I hear Kathleen Turner before I see her. She has a guttural, slurring voice that is several fathoms below the surface of normal female speech. As I sit waiting for her with my head in a book, this voice rolls up and out across the restaurant like a breaker. We are on the Upper West Side of Manhattan, around the corner from her apartment overlooking the Hudson River, and she has stopped to say hello to some friends on her way to my table. She has her back to me and I am filled with a sudden trepidation as I wait for her to turn. Her voice, as she herself has put it, is more recognisable than she is these days.

It seems a cruel fate to be frozen in the public memory as a lithe, icy-yet-smouldering, husky-voiced sex symbol in your mid-twenties, but that is what the 54-year-old Kathleen Turner has to contend with every day. It is hard to exaggerate the extent to which she was considered cinematic Viagra in her day. She was even offered that draughty Sharon Stone role in Basic Instinct and turned it down on the grounds of it being too tacky. Certainly, it is no exaggeration to describe her as an icon of 1980s cinema, not least because Body Heat, her first film and first box-office hit, was made in 1981 and her last big hit, The War of the Roses, was made in 1989.

In Body Heat she played a cold-hearted femme fatal opposite William Hurt and delivered the unforgettable line, ‘You’re not too smart. I like that in a man.’ She was pretty chilling in her second film as well, The Man With Two Brains, and that was a comedy. A trilogy of rom-coms with Michael Douglas followed – Romancing the Stone, The Jewel of the Nile and The War of the Roses – and these made her one of the most bankable female stars in Hollywood.

There was an Oscar nomination for Peggy Sue Got Married and then her turn came as Jessica Rabbit, the cartoon figure she voiced in Who Framed Roger Rabbit – ‘I’m not bad, I’m just drawn that way.’ But then, in the 1990s, she seemed to disappear off the radar. There were sightings of her looking bloated and raddled; reports of her having become an alcoholic. She didn’t deny them. She thought them preferable to the truth.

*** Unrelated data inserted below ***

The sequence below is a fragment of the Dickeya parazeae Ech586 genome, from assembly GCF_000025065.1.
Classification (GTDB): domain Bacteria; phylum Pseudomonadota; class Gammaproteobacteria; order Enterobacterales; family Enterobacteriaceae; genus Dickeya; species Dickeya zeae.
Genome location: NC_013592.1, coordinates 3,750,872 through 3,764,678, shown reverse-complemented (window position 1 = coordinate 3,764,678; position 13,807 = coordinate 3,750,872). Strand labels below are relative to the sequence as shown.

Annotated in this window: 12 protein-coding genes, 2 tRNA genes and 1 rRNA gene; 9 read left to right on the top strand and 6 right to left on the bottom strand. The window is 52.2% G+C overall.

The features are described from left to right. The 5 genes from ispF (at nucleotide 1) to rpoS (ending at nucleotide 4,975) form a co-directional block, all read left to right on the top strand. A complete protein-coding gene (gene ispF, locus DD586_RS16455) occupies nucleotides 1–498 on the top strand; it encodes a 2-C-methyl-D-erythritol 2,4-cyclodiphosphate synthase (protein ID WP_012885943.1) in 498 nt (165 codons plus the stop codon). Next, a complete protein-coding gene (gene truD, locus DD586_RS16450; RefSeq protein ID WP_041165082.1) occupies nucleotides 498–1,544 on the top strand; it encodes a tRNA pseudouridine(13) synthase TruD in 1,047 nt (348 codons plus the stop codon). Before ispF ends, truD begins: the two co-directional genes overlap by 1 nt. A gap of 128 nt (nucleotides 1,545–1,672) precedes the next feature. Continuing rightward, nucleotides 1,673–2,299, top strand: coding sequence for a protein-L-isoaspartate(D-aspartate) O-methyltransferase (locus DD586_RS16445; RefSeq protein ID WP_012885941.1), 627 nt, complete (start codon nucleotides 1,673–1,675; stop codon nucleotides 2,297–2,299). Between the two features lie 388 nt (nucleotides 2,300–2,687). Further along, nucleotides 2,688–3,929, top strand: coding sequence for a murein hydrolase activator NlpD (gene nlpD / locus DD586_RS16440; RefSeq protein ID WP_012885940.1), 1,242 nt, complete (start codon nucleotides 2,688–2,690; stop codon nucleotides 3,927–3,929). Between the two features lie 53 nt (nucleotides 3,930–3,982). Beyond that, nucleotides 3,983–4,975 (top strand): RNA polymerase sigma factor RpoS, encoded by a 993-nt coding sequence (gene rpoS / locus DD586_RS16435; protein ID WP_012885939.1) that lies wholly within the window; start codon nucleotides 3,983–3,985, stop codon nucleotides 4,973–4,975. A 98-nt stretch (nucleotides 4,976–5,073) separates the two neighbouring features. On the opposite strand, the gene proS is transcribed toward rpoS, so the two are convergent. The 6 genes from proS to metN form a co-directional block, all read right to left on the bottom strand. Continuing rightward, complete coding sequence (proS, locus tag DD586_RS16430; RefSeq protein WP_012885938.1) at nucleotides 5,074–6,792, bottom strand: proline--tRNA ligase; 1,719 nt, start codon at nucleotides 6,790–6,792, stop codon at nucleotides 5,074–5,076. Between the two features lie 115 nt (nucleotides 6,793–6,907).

She had succumbed to rheumatoid arthritis, a crippling auto-immune disease that affects the tissue in the joints, and the steroids she was taking for it were the cause of her changing appearance and making her look puffy – though the vodka she started drinking to kill the pain didn’t help. As things transpired, she did become an alcoholic and went into rehab in 2002.

But instead of becoming a recluse when she came out, she reinvented herself as a stage actress, an acclaimed one, both on Broadway and in the West End: first as Mrs Robinson in The Graduate, then in an award-winning performance as Martha, the acerbic, hard-drinking faculty wife in Who’s Afraid of Virginia Woolf? After that, in 2006, she got a divorce and sat down to write an autobiography. There’s a lot to talk about, then. The woman has lived.

And here I am, sitting at a corner table in the restaurant, waiting for her to turn round. When she finally does, the air tightens. She gives a toss of the head and a smile exposing expensive American teeth – she had them fixed after the studios complained that, because she had spent part of her teenage years in London, she had ‘English teeth’.

When she sits down, I see she is wearing a silky Chinese jacket and no make-up. Her skin is not smooth and she has a low brow, with thick, dusty blonde hair that spills over her shoulders. For a moment, this adds to an impression that her features are somehow too small for her face, then they seem to come into focus and I realise that there always was something snubby about her look. Hers was an enigmatic beauty, neither obvious nor bland – chiselled from wood rather than sculpted from marble. And something about the way light catches her eyes, one hazel, one blue, as she tilts back her head makes her suddenly unmistakable.

‘Friends of mine,’ she growls with a backward look over her shoulder. ‘Like just about everyone around here, they work in the theatre.’ She has lived in the theatre district of New York for most of her adult life, eschewing Hollywood because she didn’t want to raise her daughter there. ‘Your engagement with the world is completely out of whack in LA. I mean, all their body-image problems. Once I had a daughter, there was no way in hell I was going to bring her up out there.’